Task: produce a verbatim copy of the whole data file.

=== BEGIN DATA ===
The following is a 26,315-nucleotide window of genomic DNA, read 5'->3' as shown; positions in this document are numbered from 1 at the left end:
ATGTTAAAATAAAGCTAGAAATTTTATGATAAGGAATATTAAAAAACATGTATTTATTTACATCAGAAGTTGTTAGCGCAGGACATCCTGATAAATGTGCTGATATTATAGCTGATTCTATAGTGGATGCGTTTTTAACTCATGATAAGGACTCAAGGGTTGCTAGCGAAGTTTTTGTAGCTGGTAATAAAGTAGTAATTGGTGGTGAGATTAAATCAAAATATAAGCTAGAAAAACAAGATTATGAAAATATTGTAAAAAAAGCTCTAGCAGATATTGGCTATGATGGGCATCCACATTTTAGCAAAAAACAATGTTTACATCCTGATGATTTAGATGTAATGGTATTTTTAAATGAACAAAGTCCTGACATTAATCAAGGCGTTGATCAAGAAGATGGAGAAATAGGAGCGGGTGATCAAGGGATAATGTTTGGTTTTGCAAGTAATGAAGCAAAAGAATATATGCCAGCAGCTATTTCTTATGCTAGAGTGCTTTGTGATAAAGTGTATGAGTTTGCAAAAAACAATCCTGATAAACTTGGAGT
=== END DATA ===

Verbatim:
The following is a 26,315-nucleotide window of genomic DNA, read 5'->3' as shown; positions in this document are numbered from 1 at the left end:
ATGTTAAAATAAAGCTAGAAATTTTATGATAAGGAATATTAAAAAACATGTATTTATTTACATCAGAAGTTGTTAGCGCAGGACATCCTGATAAATGTGCTGATATTATAGCTGATTCTATAGTGGATGCGTTTTTAACTCATGATAAGGACTCAAGGGTTGCTAGCGAAGTTTTTGTAGCTGGTAATAAAGTAGTAATTGGTGGTGAGATTAAATCAAAATATAAGCTAGAAAAACAAGATTATGAAAATATTGTAAAAAAAGCTCTAGCAGATATTGGCTATGATGGGCATCCACATTTTAGCAAAAAACAATGTTTACATCCTGATGATTTAGATGTAATGGTATTTTTAAATGAACAAAGTCCTGACATTAATCAAGGCGTTGATCAAGAAGATGGAGAAATAGGAGCGGGTGATCAAGGGATAATGTTTGGTTTTGCAAGTAATGAAGCAAAAGAATATATGCCAGCAGCTATTTCTTATGCTAGAGTGCTTTGTGATAAAGTGTATGAGTTTGCAAAAAACAATCCTGATAAACTTGGAGT